Haley Proposes Strong Measures Against Campus Anti-Semitism at Republican Debate

Nikki Haley | Source: commons.wikimedia.org

During the fourth Republican presidential primary debate, Nikki Haley, former U.N. Ambassador, strongly criticized the heads of some of the United States’ most notable universities for their lack of response to anti-Semitic sentiments being expressed on their campuses. The debate took place in Alabama and was organized by NewsNation.

Eliana Johnson, co-moderator, initiated the topic by bringing up a recent incident where university presidents were questioned about whether advocating for the extermination of Jews would infringe upon school policies aimed at preventing harassment and intimidation. The response from the university leaders was that it would depend on the context, including whether such speech crossed over into action.

Johnson then asked Haley for her opinion on how educational institutions and society at large should strike a balance between upholding the principle of free speech and curbing the efforts of radical activists to harass and intimidate others.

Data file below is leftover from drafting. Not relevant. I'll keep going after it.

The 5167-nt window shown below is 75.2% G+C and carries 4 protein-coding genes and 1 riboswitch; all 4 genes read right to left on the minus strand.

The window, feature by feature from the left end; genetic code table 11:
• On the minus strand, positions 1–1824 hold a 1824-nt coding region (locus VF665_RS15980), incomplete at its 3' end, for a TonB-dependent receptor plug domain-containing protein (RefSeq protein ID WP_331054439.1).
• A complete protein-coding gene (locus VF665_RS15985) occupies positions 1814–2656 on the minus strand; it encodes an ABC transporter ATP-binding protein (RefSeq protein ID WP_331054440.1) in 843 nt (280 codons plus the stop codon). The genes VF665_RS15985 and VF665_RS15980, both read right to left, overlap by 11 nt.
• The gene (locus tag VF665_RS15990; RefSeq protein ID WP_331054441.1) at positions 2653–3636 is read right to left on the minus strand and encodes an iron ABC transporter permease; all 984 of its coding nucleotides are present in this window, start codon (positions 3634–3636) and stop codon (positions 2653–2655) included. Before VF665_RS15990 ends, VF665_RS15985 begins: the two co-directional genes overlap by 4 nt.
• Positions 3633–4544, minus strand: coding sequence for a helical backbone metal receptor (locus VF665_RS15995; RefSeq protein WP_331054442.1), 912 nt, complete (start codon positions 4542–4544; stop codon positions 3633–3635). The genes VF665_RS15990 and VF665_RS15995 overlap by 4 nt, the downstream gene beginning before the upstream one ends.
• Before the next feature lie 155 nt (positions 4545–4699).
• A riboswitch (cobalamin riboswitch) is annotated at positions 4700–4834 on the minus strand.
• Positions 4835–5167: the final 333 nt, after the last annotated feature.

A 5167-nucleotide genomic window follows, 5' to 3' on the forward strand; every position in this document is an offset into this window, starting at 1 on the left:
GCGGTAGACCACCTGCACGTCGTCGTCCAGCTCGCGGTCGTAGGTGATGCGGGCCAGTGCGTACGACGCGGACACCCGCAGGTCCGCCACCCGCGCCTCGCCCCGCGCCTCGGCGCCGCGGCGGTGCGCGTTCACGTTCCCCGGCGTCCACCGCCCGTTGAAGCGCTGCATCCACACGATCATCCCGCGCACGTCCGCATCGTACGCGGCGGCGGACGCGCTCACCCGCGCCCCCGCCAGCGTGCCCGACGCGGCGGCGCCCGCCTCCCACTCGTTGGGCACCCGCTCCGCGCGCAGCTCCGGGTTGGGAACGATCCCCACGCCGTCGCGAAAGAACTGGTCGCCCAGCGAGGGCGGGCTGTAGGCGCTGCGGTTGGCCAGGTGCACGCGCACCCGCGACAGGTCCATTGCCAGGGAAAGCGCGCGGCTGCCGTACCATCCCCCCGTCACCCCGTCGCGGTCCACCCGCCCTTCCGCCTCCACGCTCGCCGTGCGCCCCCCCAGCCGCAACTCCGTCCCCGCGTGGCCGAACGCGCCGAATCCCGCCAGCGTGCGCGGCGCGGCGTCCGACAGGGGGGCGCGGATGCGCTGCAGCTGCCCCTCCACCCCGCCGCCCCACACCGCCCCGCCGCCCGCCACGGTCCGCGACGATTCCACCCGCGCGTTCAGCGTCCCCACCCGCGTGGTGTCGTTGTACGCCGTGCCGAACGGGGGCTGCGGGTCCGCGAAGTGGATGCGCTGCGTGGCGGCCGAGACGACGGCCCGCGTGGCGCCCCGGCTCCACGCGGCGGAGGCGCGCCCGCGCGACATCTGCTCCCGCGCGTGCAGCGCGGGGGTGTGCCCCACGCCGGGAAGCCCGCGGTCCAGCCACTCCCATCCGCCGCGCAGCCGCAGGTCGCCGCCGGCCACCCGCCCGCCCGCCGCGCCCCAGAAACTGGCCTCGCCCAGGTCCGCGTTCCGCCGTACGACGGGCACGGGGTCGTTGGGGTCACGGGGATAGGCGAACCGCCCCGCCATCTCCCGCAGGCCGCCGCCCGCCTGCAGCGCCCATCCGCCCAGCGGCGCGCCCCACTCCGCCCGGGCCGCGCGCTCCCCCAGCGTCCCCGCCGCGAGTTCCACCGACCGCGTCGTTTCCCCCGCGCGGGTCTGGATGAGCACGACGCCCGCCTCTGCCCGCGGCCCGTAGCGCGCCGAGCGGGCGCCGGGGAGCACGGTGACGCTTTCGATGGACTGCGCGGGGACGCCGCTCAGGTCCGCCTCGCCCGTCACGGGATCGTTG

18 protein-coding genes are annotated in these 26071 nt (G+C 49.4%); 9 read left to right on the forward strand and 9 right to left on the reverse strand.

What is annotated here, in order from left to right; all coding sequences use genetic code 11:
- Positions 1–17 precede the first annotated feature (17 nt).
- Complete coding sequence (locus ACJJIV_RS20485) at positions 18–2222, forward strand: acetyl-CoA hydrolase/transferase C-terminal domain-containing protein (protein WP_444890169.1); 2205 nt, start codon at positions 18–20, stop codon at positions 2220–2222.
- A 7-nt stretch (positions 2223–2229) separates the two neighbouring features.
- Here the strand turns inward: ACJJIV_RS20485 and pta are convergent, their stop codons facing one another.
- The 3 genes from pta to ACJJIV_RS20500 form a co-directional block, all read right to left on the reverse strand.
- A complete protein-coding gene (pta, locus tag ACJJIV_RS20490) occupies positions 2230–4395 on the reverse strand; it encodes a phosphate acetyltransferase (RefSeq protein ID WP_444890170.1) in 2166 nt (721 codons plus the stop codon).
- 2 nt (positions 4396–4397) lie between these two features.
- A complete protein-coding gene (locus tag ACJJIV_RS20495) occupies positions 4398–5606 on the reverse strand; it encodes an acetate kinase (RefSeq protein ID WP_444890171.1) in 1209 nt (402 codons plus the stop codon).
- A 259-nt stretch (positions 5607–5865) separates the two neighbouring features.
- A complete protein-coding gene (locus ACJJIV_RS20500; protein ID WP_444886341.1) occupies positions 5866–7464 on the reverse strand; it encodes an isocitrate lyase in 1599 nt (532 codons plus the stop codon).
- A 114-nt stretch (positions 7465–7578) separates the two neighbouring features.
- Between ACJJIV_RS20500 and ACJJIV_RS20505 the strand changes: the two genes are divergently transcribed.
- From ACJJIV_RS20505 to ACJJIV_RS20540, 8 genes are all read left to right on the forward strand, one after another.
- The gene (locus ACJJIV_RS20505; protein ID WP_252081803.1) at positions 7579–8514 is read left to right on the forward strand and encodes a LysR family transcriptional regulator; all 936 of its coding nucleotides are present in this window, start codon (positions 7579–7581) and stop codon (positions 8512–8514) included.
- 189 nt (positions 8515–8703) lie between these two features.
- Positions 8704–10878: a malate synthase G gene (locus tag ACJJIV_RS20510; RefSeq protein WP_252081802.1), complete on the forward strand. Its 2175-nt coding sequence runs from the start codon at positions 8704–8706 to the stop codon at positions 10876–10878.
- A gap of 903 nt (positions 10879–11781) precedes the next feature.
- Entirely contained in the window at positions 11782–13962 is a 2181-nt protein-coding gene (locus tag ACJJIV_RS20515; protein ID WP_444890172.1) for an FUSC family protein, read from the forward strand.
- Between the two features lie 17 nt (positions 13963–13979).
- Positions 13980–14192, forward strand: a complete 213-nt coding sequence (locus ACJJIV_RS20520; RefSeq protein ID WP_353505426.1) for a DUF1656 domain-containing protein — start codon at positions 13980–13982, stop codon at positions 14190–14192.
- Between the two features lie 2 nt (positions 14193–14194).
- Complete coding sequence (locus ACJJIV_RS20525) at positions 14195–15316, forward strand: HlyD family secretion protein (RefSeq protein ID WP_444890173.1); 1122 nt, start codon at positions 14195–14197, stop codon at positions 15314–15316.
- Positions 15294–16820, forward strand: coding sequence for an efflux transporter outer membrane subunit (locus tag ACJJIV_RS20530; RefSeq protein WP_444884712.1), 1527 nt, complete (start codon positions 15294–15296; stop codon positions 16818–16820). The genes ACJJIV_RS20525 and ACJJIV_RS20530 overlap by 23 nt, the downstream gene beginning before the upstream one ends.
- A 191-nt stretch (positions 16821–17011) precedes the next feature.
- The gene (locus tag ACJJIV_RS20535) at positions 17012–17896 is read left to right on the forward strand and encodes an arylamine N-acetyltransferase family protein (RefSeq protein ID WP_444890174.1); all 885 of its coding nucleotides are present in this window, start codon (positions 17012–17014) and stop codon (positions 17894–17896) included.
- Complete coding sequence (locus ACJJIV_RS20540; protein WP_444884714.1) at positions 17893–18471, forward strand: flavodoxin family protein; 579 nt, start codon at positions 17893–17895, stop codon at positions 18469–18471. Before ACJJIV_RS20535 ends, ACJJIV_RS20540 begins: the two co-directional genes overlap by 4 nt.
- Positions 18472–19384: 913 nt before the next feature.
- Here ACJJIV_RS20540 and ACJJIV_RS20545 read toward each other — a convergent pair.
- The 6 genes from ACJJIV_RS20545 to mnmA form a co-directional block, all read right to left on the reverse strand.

Haley expressed her disgust at the incidents and equated them to hypothetical protests by the KKK on college campuses. She condemned the university presidents for their lack of action against pro-Hamas protests and their failure to categorically denounce calls for genocide against Jews.

Haley proposed a three-fold approach to address this issue. Firstly, she called for the removal of foreign funding from American universities. She highlighted the influence of Arab and Chinese money, suggesting that universities should be made to choose between accepting foreign funds or American money.

Secondly, Haley criticized President Biden’s decision to exclude anti-Zionism from the definition of anti-Semitism. She stated that denying Israel’s right to exist is inherently anti-Semitic and advocated for a change in the definition that all governments and schools must acknowledge.

Lastly, Haley proposed a ban on TikTok, citing a correlation between time spent on the platform and increased anti-Semitic and pro-Hamas sentiments. She noted that half of adults aged 18 to 25 believe that Hamas’s actions against Israel were justified.

Haley concluded her argument by calling for universities to take more responsibility in protecting their students from such incidents. She suggested that the government should threaten to remove the tax-exempt status of universities that fail to address anti-Semitism on their campuses.